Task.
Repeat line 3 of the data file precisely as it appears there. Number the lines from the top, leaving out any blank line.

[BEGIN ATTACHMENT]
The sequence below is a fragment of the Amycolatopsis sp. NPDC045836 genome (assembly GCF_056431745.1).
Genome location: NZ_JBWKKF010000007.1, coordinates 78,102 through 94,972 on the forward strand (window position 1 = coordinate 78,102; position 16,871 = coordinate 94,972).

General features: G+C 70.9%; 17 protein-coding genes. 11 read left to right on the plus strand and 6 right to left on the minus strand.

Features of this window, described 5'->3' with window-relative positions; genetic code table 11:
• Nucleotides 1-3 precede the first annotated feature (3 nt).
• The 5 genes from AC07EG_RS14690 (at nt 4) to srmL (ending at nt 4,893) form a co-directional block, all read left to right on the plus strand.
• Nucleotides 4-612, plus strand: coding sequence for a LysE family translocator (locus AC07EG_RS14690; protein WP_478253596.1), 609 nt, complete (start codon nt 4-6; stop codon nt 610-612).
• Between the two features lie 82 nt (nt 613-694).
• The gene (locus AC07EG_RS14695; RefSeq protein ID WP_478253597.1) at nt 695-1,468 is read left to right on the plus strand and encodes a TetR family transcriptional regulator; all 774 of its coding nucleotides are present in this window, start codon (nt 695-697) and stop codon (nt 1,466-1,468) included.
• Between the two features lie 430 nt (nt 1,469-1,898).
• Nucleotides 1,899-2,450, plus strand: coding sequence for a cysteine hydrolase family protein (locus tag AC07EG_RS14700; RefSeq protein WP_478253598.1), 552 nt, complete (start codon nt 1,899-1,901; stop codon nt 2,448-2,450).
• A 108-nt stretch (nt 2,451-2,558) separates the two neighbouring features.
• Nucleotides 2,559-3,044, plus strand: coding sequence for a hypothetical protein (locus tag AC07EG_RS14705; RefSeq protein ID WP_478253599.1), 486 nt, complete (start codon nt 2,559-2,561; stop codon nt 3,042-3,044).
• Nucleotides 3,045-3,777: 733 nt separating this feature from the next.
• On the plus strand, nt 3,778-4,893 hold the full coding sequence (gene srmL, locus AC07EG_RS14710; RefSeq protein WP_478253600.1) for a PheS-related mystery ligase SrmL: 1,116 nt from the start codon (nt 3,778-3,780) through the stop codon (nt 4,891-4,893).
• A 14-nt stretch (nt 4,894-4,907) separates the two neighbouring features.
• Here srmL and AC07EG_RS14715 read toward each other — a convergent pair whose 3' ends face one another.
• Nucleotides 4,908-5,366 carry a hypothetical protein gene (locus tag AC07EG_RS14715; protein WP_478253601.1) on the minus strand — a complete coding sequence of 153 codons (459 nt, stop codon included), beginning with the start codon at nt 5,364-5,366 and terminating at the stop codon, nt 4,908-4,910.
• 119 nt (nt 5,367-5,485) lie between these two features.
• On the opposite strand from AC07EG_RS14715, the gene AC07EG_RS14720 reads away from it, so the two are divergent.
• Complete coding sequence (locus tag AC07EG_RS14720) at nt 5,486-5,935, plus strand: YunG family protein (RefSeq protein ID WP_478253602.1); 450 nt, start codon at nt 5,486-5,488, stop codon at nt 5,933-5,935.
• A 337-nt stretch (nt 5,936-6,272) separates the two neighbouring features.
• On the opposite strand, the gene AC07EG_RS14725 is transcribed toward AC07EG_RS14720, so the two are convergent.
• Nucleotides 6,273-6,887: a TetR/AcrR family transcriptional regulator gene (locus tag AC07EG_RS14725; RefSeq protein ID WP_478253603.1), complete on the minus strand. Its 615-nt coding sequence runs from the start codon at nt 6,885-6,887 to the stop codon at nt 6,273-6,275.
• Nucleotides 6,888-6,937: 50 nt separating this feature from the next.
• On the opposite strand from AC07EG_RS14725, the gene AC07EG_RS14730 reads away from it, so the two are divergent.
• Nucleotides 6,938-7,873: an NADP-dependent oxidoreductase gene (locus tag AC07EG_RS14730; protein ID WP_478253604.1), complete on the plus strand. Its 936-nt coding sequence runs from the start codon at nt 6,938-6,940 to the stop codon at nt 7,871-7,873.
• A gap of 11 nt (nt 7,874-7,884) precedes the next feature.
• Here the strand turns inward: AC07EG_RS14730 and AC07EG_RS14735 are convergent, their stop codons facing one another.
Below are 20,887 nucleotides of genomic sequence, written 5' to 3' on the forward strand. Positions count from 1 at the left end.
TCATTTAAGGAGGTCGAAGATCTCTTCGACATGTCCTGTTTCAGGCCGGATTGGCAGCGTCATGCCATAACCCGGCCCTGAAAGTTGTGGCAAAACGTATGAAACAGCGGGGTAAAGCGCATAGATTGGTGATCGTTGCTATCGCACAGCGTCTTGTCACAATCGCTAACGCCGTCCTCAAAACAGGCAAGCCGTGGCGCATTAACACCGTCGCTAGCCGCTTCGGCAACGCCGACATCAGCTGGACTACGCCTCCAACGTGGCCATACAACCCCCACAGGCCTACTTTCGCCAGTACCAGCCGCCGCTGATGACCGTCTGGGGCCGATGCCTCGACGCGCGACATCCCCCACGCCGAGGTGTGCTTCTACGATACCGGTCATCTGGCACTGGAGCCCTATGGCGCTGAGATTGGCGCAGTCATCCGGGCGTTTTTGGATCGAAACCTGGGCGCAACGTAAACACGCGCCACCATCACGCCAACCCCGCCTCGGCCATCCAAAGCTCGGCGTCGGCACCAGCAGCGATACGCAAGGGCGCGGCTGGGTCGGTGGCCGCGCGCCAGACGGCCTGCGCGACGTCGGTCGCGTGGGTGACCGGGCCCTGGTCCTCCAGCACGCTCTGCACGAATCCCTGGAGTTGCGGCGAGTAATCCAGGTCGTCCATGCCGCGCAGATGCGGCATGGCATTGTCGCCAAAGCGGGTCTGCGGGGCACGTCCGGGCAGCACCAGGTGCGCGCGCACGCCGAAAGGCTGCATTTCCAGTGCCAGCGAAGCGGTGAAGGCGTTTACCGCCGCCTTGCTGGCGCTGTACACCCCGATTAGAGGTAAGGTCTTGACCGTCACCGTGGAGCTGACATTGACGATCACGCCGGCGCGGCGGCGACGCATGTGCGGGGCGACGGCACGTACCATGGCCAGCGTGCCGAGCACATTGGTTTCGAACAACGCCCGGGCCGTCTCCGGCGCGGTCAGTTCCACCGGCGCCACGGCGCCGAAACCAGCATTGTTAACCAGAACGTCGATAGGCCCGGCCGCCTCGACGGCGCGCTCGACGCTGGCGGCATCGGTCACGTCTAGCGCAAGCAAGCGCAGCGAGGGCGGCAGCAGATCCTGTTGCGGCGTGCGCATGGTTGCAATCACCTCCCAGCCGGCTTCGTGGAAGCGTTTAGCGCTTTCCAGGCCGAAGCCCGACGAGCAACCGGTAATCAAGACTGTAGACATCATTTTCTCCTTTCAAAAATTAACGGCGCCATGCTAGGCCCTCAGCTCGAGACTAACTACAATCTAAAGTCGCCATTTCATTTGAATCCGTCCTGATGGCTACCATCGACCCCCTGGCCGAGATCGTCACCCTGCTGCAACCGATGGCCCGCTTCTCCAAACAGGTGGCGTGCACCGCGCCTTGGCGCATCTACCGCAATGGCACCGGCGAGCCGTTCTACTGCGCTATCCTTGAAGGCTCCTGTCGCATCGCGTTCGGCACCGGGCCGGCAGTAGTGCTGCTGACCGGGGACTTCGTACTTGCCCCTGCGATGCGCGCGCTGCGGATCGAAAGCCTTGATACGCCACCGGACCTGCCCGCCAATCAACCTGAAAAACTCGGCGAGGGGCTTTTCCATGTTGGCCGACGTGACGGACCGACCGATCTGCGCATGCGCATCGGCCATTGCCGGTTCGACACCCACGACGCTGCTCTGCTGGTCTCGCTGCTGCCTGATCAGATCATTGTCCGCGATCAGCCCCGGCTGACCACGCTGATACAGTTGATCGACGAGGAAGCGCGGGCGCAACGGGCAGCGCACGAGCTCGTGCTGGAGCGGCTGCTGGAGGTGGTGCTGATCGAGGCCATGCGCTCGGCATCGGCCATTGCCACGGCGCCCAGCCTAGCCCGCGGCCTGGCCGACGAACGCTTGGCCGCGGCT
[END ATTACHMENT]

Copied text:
General features: G+C 70.9%; 17 protein-coding genes. 11 read left to right on the plus strand and 6 right to left on the minus strand.